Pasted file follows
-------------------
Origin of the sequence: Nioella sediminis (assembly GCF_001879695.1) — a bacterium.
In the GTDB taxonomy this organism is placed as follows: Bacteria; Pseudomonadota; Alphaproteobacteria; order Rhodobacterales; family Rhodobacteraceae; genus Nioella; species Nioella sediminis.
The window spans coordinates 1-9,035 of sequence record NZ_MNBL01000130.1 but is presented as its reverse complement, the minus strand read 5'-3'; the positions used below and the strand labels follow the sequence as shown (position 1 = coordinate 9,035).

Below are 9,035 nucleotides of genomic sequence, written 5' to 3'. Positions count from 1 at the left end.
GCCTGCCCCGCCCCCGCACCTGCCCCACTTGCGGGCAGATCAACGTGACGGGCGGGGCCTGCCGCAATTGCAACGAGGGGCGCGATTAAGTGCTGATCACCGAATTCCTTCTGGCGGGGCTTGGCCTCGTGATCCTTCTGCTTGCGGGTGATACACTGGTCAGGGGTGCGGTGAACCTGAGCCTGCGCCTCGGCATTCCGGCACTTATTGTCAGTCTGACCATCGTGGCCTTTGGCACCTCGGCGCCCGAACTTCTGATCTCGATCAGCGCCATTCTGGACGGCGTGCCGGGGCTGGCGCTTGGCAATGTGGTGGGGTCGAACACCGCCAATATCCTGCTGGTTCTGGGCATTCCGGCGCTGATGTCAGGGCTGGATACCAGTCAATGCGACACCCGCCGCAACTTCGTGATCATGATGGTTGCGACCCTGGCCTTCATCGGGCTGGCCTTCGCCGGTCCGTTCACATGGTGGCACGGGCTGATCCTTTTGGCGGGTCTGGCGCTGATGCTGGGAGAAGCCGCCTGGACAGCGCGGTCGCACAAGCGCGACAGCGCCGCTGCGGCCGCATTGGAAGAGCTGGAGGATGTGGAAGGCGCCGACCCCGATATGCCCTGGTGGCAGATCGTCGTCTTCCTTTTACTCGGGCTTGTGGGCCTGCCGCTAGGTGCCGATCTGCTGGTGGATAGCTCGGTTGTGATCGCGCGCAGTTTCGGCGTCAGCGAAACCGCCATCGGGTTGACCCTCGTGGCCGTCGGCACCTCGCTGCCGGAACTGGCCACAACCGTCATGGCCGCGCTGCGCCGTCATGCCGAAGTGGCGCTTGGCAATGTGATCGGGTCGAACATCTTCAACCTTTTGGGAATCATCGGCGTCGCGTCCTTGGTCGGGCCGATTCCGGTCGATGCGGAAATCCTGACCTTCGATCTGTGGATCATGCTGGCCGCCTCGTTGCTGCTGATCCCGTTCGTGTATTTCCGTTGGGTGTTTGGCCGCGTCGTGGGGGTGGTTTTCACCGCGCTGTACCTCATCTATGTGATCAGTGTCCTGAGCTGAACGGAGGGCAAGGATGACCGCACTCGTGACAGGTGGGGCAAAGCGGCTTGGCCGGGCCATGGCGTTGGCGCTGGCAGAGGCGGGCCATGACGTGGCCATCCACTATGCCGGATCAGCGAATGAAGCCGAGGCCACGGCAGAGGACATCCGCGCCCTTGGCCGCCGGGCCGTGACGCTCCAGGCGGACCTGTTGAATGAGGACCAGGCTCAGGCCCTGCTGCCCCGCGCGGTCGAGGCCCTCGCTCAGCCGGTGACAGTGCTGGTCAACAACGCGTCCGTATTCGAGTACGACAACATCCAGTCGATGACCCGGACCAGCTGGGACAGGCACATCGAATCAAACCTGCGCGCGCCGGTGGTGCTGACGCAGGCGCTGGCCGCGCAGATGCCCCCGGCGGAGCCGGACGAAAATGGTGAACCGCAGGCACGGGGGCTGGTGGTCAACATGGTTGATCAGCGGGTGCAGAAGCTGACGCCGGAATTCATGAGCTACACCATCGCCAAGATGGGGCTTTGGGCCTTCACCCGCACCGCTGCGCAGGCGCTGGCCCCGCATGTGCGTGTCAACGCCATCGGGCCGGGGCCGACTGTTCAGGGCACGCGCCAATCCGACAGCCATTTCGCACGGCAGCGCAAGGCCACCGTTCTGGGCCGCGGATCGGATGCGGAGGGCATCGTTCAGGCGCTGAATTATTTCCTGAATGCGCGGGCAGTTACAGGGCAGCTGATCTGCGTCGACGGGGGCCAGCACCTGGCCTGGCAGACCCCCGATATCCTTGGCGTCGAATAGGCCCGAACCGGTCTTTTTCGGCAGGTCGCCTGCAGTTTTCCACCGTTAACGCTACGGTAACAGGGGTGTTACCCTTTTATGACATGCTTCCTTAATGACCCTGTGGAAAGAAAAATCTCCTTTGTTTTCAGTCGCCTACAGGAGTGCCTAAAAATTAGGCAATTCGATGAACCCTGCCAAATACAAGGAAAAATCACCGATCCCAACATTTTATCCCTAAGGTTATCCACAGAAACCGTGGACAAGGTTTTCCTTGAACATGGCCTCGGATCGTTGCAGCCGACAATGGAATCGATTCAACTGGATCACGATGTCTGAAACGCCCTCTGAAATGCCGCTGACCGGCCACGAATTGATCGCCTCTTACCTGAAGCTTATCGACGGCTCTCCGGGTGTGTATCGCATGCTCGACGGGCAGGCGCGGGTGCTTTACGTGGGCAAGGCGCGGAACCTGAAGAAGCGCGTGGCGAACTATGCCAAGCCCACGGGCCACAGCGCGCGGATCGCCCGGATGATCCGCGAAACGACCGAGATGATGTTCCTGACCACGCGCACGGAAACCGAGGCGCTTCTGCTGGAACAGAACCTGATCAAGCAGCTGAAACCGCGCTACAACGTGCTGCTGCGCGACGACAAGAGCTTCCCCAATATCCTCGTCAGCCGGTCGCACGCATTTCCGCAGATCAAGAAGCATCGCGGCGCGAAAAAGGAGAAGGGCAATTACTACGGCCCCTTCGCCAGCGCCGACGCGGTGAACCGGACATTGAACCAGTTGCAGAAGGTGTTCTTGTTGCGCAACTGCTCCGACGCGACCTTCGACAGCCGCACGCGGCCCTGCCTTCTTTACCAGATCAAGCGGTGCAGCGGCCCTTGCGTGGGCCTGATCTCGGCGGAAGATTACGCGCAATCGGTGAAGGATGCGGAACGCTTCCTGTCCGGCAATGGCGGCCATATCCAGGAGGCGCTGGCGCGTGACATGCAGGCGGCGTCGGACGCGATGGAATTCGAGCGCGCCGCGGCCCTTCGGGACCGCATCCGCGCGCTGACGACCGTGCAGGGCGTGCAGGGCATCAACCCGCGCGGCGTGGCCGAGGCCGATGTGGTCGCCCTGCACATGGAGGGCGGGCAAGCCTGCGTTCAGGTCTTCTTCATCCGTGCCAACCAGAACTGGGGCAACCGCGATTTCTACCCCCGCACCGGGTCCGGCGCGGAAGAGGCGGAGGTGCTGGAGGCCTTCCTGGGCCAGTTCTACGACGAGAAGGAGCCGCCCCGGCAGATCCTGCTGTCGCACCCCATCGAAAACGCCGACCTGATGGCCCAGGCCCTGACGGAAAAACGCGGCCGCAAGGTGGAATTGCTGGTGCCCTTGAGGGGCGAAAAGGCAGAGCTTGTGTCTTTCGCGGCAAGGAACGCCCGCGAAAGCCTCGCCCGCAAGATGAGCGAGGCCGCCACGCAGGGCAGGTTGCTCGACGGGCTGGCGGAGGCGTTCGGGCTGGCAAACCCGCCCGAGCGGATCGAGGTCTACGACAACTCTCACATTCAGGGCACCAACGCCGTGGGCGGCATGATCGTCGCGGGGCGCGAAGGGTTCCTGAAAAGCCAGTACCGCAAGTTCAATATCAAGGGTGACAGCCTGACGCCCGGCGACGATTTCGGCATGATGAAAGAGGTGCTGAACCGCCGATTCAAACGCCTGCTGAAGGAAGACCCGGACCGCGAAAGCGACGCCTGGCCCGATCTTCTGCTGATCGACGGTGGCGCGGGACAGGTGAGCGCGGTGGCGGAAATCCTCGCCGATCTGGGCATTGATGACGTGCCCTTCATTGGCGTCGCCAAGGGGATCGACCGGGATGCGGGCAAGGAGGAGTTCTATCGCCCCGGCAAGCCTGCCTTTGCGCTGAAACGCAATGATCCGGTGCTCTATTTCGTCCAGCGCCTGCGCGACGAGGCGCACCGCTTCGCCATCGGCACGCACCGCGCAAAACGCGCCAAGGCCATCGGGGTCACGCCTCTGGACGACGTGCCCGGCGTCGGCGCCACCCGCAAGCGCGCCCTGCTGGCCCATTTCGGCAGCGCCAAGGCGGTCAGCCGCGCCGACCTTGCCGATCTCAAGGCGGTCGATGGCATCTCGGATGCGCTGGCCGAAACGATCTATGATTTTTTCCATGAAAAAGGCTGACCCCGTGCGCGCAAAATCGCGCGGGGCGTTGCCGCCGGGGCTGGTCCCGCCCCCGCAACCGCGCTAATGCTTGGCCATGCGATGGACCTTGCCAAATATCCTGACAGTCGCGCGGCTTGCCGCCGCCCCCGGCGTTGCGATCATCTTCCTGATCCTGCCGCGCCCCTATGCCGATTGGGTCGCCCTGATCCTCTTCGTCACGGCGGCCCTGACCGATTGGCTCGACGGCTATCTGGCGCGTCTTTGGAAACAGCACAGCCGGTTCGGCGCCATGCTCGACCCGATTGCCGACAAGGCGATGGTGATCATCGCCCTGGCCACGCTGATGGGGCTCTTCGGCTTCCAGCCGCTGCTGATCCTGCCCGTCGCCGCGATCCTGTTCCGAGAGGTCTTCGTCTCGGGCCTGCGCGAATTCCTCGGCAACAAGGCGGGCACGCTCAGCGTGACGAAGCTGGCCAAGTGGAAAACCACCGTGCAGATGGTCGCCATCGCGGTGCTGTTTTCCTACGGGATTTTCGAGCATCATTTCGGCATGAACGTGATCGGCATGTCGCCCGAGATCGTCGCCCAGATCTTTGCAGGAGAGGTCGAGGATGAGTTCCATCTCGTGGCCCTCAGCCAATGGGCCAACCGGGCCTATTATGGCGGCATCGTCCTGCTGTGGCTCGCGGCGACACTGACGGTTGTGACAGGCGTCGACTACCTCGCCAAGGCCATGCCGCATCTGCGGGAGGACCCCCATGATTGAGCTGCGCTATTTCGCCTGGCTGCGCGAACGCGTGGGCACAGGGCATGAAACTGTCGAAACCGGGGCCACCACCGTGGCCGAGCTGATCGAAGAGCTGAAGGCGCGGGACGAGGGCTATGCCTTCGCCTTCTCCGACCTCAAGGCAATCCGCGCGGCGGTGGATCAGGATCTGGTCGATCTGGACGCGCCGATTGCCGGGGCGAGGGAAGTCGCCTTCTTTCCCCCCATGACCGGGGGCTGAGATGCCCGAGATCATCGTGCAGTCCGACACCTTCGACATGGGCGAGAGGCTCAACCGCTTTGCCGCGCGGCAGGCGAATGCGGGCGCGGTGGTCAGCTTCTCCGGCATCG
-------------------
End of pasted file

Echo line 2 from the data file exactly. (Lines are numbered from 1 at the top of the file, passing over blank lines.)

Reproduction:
In the GTDB taxonomy this organism is placed as follows: Bacteria; Pseudomonadota; Alphaproteobacteria; order Rhodobacterales; family Rhodobacteraceae; genus Nioella; species Nioella sediminis.